Harbath agreed that Facebook faces hard decisions as it tries to balance free speech with safeguarding democracy.

“Our mission is to connect the world, level the playing field and give more people a voice,” Facebook’s Harbath said. “What we have learned over the past couple of years, is that when you do this you are bringing out all the good – and bad – of humanity. We want to amplify the good and mitigate the bad, but it’s been a process.

“We are not the same company that we were in 2016. We’re not even the same company we were at the beginning of last year – and what we have learned in Asia is part of this growth.”

“Bold action against bad actors”

Edited excerpts of an interview with Katie Harbath, director of global politics and government outreach at Facebook

How can Facebook stop people from using the social network to whip up lynch mobs and hate speech, as has happened in Sri Lanka and Myanmar?

We have a responsibility to fight abuse on Facebook. This is especially true in countries like Myanmar where many people are using the internet for the first time, and social media can be used to spread hate and fuel tension on the ground. It’s why we created a dedicated team across product, engineering and policy to work on these issues. This team has introduced policies to address the spread of misinformation leading to offline harm, improved our technology to better detect bad content, taken bold action against bad actors that violate our policies, as well as those who have committed or enabled serious human rights abuses, and worked with local partners to deliver digital literacy and education programmes.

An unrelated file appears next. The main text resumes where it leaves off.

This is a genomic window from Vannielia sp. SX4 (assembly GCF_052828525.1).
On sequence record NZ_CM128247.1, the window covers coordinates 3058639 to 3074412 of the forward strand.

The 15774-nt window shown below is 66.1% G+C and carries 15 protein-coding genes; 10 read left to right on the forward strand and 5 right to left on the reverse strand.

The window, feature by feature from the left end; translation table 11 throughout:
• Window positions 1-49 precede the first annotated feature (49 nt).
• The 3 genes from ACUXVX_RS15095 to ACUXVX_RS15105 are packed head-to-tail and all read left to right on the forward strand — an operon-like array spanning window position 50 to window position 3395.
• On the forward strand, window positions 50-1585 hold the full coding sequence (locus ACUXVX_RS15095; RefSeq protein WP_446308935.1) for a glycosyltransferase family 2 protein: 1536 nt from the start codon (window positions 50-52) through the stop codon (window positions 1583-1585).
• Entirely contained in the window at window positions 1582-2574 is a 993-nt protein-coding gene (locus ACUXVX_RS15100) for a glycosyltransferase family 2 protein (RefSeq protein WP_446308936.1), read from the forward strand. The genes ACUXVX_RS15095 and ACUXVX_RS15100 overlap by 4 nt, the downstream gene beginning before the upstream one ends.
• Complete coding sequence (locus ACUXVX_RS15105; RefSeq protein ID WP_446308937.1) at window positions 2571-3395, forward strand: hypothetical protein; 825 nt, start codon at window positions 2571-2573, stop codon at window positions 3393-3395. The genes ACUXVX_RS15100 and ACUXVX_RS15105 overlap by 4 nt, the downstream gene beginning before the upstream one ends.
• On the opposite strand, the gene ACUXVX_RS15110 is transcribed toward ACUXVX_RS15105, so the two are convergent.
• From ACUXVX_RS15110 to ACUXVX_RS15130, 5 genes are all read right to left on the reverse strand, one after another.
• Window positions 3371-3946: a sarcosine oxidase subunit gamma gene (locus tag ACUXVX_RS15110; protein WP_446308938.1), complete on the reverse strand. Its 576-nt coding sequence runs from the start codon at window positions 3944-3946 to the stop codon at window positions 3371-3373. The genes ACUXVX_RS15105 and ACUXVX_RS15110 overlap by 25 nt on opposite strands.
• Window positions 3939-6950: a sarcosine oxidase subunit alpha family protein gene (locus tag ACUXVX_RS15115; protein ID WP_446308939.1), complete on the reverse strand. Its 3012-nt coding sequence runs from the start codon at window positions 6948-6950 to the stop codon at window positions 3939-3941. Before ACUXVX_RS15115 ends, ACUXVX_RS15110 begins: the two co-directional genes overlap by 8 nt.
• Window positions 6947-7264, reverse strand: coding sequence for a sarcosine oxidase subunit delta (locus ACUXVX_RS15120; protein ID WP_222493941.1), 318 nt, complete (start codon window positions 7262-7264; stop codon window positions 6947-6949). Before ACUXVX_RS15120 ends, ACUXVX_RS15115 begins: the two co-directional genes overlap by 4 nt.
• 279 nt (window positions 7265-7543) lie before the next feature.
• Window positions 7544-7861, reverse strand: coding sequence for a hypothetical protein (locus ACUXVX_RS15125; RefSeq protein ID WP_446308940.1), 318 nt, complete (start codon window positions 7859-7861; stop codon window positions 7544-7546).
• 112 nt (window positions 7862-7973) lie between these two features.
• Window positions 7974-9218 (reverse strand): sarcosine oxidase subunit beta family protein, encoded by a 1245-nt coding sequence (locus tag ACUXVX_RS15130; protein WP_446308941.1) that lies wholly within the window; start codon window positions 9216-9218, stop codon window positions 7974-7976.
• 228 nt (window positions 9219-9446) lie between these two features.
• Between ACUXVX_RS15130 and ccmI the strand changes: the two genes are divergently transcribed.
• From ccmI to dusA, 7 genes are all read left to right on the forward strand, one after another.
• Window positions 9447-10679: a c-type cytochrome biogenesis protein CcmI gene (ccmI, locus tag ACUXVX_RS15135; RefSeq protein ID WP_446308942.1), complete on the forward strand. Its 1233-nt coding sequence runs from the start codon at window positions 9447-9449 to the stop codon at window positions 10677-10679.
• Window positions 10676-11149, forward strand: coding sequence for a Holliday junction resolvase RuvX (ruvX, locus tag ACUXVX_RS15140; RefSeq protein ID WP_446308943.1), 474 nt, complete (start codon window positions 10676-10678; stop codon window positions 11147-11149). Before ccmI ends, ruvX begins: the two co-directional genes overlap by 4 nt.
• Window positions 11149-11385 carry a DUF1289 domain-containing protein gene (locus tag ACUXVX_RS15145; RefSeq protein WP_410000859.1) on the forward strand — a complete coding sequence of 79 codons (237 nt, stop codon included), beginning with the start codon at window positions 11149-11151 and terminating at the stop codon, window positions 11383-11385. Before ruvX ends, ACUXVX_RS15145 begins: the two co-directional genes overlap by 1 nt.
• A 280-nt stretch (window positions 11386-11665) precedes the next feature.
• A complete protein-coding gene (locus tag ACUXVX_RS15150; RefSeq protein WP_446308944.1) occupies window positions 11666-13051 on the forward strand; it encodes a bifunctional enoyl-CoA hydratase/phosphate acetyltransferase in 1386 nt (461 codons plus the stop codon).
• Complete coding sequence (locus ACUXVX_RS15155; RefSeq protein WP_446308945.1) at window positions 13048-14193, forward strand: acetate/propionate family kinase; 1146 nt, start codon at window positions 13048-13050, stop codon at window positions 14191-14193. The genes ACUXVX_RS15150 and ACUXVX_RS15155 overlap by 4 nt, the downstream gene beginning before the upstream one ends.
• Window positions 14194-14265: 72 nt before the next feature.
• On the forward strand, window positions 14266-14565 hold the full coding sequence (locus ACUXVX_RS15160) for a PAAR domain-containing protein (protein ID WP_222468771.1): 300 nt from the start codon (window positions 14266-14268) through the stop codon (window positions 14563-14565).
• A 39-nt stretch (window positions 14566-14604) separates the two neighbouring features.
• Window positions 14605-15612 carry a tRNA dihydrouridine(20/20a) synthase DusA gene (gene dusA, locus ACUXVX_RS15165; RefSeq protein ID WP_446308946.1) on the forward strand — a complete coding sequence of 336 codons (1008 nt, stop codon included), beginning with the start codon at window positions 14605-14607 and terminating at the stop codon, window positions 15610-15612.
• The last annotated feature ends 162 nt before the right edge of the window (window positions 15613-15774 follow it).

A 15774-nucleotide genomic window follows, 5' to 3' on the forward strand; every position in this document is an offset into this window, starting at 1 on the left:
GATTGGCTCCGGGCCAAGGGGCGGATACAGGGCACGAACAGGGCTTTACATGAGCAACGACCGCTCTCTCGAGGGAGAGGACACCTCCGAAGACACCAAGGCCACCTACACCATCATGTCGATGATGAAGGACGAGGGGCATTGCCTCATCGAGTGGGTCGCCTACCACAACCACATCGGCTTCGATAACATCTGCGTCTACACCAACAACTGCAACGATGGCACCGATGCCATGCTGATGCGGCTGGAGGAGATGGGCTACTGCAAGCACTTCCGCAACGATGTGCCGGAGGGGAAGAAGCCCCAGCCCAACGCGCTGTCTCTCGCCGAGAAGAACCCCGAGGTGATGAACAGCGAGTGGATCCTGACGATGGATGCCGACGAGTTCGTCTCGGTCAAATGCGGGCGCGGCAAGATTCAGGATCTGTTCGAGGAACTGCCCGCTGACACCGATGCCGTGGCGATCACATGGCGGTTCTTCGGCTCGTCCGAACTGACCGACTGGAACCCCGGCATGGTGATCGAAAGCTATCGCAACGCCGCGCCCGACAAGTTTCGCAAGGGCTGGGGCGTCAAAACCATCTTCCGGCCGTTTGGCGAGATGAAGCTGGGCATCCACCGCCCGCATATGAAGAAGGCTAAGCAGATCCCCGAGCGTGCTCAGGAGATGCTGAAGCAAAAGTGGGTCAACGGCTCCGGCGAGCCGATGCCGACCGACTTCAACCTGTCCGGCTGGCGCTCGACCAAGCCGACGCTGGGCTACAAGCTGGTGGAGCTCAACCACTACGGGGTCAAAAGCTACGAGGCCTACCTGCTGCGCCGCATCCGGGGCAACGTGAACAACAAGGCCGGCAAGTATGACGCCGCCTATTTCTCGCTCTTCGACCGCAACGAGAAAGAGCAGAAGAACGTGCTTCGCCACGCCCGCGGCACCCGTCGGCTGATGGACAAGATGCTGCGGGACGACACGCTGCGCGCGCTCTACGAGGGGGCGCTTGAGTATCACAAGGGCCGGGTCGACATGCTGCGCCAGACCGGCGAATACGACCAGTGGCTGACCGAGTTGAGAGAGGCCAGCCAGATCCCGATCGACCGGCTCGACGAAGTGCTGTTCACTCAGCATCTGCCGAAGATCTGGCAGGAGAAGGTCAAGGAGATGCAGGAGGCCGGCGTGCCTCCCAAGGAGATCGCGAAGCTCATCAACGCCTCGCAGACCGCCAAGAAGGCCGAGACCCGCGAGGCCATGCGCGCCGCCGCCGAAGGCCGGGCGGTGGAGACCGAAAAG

Last week, you announced you’ll be rolling out additional political advertising protections ahead of upcoming elections in Asia. What are your plans for this region?